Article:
Demand declined across all sectors, as reported by the Energy Information Administration (EIA). Total U.S. consumption dropped 1.7 Bcf per day from 81 to 79.3 Bcf per day week-over-week. The 79.3 Bcf per day in demand for the week ending March 13 is a 13.1 Bcf per day decline in demand from one year ago. The largest decline week-over-week was from the residential and commercial sectors, which saw a 1.1 Bcf per day decline from 27.1 to 26 Bcf per day for the week ending March 13. The two percent week-over-week decline in demand coincides with an overall increase in temperatures across the country last week, and the subsequent drop in heating demand. As the conclusion of March approaches, it brings the end of the 2023 – 2024 winter heating season. Taking a comparative view of the 2023–2024 winter to the 2022–2023 winter, average demand for the residential and commercial sectors and the industrial sector has dropped. This preliminary data from S&P Global Commodity Insights indicates the average daily demand for the residential and commercial sectors for November of 2022 through March 2023 was 36 Bcf per day, while the average daily demand for November2023 through March 19 2024 is roughly 35 Bcf per day. Although there is still one week left in the month, and thus one week left in the 2023 – 2024 winter heating season, we can see on average that demand has dropped 1 Bcf per day for the residential and commercial sectors season over season. Preliminary data from S&P Global Commodity Insights also shows demand for the Industrial sectors remained unchanged season over season with an average daily use of 24 Bcf per day. The power generation sector is where the average daily demand flips. The average daily demand for power generation was roughly 31 Bcf per day for the 2022 – 2023 winter heating season, while the average daily demand thus far for the 2023 – 2024 winter heating season is 32 Bcf per day. The 2 Bcf per day increase in demand for power generation season over season indicates an increased reliance on natural gas for power generation given the relatively mild winter heating season throughout the U.S.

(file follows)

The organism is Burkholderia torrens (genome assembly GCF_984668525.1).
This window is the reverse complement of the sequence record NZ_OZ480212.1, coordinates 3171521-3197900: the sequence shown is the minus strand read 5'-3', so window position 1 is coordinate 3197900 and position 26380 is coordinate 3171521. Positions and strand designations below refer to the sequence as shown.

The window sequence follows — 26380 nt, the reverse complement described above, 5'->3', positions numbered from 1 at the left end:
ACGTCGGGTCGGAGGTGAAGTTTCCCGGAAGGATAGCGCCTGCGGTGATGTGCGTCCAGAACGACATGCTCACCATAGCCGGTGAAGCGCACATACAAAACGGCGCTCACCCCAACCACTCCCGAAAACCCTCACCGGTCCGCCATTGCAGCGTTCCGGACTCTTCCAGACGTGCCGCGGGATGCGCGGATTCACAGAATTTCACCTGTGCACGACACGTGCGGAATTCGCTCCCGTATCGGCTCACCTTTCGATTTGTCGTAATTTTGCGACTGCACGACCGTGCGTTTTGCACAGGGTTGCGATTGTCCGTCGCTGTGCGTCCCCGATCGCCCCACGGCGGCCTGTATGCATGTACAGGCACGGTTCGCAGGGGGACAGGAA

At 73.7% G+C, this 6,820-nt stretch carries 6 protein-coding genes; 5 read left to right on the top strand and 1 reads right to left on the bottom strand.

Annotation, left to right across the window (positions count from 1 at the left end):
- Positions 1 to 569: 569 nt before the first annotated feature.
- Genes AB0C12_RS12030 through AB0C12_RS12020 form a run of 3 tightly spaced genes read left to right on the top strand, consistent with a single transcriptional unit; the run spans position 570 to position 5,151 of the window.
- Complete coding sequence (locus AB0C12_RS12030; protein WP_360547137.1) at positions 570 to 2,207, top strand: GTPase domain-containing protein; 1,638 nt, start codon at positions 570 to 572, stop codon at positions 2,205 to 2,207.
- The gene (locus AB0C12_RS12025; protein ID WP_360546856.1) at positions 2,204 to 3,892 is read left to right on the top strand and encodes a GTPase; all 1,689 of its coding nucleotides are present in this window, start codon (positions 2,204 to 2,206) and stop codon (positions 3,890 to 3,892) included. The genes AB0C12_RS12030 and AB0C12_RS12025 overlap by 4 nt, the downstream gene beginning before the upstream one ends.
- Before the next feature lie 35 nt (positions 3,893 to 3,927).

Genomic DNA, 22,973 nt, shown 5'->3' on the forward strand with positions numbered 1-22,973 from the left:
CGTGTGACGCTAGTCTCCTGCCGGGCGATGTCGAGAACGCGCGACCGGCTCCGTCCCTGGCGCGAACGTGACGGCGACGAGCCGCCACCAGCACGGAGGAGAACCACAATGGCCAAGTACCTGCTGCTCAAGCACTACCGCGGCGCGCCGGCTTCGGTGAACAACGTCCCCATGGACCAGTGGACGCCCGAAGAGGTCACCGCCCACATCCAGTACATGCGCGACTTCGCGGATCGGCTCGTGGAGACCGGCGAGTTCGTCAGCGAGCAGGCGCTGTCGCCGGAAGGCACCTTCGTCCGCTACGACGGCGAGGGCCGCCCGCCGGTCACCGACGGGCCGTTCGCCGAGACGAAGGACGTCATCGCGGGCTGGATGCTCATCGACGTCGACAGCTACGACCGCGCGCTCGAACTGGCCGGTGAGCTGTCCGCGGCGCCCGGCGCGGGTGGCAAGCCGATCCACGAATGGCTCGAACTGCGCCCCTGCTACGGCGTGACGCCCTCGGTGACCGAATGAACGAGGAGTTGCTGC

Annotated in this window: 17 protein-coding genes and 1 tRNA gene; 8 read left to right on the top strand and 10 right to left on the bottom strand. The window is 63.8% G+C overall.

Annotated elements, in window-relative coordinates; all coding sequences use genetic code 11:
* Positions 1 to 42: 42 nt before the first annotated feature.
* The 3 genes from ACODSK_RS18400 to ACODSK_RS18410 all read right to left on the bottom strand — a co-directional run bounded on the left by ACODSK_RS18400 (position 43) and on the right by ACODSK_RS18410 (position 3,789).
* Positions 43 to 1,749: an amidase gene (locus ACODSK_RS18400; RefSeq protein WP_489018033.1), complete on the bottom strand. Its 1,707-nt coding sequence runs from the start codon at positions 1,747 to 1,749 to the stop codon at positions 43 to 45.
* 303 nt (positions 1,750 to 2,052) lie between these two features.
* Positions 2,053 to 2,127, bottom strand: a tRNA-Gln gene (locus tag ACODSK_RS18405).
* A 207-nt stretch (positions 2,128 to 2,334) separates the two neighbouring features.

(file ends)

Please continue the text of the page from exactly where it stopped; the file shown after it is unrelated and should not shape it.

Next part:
Production remains above 100 Bcf per day week-over-week as the average production was 101.6 Bcf per day for the week ending March 13, only 0.3 Bcf per day lower than the week prior. Reuters reported in early March that EQT, the top U.S. natural gas producer, will curtail roughly one Bcf per day of natural gas production through the end of the month as a response to the consistently low prompt-month futures. Additionally, on March 12 Reuters reported that CNX Resources will delay well completion on 11 wells in the Marcellus Shale as a response to the EQT announcement. This pause on well completion could be seen as a direct reaction to the slow down in production announced by EQT as producers begin to react to consistently low natural gas prices and the market begins balance. The EIA’s March 18 release of the Drilling Productivity Report is somewhat reflective of this announcement as EIA’s projections forecast a month-over-month decline in production from five of the seven production regions, with the highest declines occurring in the Hayneville and Appalachia, which are marginally offset by increases in the Permian and Bakken regions. Taking a retrospective look, the March 13 release of the EIA’s Today in Energy expounds on how winter storms Uri, Elliott, and Heather have interrupted weekly U.S. natural gas production by more than 15 Bcf per day. The EIA analysis indicates all three winter storms had the largest impact on the Permian Basin production as some of the infrastructure is not weatherized. As a result of the declines in production during winter storms Uri and Elliott, the Railroad Commission of Texas approved Texas’s first weatherization rule to protect natural gas flows to power generators during weather emergencies. The creation of this weatherization rule to protect natural gas flows to power generators could create an interesting dynamic on prioritizing natural gas to power generators over other end uses.